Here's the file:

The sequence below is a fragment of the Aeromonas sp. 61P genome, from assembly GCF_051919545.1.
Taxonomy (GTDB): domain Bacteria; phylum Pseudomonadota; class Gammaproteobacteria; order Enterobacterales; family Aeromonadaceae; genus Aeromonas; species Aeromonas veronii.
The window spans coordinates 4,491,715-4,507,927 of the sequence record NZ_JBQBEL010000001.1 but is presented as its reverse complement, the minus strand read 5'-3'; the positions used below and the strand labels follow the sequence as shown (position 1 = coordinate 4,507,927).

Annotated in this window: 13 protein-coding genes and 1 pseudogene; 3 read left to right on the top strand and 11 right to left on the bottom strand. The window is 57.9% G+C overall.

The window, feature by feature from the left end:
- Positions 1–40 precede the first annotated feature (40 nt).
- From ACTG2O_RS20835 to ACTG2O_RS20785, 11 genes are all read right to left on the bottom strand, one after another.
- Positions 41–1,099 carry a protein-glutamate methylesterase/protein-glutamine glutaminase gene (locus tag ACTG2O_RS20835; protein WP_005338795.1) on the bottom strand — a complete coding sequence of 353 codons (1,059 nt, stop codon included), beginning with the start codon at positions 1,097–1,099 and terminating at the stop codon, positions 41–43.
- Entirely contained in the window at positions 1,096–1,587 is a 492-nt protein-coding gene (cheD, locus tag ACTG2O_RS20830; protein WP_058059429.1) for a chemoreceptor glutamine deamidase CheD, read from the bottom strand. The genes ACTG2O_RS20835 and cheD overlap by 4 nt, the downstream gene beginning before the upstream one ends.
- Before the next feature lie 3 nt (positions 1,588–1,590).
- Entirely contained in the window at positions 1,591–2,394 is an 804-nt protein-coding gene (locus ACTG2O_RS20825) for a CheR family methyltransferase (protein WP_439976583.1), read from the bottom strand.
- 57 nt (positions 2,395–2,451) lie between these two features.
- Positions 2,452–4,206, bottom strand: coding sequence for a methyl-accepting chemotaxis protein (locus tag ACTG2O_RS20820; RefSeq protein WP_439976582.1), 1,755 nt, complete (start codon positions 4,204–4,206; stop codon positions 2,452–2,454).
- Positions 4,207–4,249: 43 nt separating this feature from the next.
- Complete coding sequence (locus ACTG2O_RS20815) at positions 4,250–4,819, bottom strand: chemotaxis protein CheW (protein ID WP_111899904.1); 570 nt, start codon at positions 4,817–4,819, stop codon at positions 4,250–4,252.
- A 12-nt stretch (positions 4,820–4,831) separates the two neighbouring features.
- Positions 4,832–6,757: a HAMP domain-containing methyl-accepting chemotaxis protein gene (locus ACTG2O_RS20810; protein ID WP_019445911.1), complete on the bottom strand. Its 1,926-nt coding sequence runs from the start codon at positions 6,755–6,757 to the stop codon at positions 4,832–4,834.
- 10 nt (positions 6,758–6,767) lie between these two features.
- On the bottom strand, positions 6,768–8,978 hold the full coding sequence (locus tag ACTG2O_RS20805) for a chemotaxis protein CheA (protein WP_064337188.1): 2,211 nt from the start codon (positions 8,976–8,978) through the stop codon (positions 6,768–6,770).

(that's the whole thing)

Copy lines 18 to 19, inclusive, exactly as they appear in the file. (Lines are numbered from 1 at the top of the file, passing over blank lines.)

- 10 nt (positions 6,758–6,767) lie between these two features.
- On the bottom strand, positions 6,768–8,978 hold the full coding sequence (locus tag ACTG2O_RS20805) for a chemotaxis protein CheA (protein WP_064337188.1): 2,211 nt from the start codon (positions 8,976–8,978) through the stop codon (positions 6,768–6,770).